Chinese companies listed on U.S. stock exchanges should have to follow tougher auditing rules and other listing standards, according to a report by the White House financial markets task force.
The report from the President's Working Group on Financial Markets includes five recommendations aimed at addressing the risks to investors in U.S. financial markets caused by what it said was the Chinese government's failure to allow U.S.-registered audit firms to ensure that Chinese companies comply with American securities laws and investor protections.
The report, released Thursday, calls for Chinese audit firms to share information with the Public Company Accounting Oversight Board, a U.S. regulator that oversees audits of public companies, broker-dealers and others. Chinese firms restricted by their government from sharing audit information could provide a co-audit from a comparable audit firm if the PCAOB determines that the auditor had insufficient access.
Chinese companies already listed would have until 2022 to comply or be forced to delist. Non-public firms planning an initial public offering on U.S. exchanges would have to comply first.
The working group also called for the SEC to require more prominent investor disclosure of the risks of investing in China and other uncooperative countries, and enhanced registered fund disclosures for funds exposed to such issuers. Registered funds that track indexes would have to perform "greater due diligence" on those indexes and index providers. It also calls for guidance to remind investment advisers of their fiduciary obligations when considering such investments.
The recommendations cover all countries that limit access to PCOAB, referred to as non-cooperating jurisdictions, but the report focuses on China. Working group chairman Steven Mnuchin said in a statement that the group unanimously recommended that the Securities and Exchange Commission take steps to enhance the listing standards on U.S. exchanges. "The recommendations outlined in the report will increase investor protection and level the playing field for all companies listed on U.S. exchanges," he said.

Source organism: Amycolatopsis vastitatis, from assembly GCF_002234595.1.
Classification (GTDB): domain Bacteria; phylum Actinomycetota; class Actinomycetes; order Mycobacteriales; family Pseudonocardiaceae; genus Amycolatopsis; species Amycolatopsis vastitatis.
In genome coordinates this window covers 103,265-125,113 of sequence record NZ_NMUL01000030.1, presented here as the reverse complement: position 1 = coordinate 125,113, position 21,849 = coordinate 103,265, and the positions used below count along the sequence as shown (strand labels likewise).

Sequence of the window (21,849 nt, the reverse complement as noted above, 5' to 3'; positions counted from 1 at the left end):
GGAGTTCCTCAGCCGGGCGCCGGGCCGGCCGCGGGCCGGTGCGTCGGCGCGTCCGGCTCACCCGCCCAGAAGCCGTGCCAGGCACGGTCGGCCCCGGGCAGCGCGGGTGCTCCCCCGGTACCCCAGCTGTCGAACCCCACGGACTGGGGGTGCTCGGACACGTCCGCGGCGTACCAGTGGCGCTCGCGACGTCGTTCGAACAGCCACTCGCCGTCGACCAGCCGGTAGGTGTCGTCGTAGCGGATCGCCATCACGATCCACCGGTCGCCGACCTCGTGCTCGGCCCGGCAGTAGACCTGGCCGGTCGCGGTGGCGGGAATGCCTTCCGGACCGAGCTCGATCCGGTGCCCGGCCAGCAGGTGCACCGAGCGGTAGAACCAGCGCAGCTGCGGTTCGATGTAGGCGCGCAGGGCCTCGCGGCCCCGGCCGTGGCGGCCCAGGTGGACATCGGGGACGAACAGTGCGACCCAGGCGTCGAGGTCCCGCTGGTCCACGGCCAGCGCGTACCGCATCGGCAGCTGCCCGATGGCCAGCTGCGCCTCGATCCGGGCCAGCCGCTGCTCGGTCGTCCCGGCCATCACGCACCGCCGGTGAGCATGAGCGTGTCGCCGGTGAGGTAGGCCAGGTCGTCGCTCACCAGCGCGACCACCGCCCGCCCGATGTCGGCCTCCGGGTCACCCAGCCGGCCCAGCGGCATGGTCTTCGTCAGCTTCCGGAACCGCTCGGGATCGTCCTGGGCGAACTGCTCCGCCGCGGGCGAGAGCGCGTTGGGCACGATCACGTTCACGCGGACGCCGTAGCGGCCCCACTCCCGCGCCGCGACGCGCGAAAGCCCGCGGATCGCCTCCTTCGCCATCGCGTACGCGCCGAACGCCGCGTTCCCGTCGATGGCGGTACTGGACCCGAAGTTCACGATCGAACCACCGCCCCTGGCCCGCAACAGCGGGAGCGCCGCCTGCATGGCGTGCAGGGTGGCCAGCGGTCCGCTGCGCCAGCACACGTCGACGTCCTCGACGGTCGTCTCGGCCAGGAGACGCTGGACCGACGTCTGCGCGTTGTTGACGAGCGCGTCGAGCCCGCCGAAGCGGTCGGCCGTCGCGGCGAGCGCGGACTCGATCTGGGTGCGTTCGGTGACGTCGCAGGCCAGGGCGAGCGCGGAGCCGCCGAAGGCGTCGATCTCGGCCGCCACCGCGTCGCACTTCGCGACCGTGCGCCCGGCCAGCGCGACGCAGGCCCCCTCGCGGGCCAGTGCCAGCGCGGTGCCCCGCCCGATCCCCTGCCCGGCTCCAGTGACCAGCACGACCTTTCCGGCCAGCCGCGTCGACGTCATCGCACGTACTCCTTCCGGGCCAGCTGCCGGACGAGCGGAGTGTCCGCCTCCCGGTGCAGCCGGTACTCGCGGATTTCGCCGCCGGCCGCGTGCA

The group's recommendations are similar to bipartisan legislation passed unanimously in May by both the Senate and House as part of a defense spending bill, the Holding Foreign Companies Accountable Act.
Senate co-sponsor Chris Van Hollen, D-Md. said in a statement Friday that the report "is an important first step," but that changing the status quo and holding Chinese companies to uniform standards requires passing the legislation. "Without the added teeth of our bill, this report alone does not implement the requirements necessary to protect everyday American investors," Mr. Van Hollen said.
The proposed Holding Foreign Companies Accountable Act prohibits listing of securities of a company failing to comply with PCOAB audits for three years in a row and would require public companies to disclose whether they are owned or controlled by a foreign government.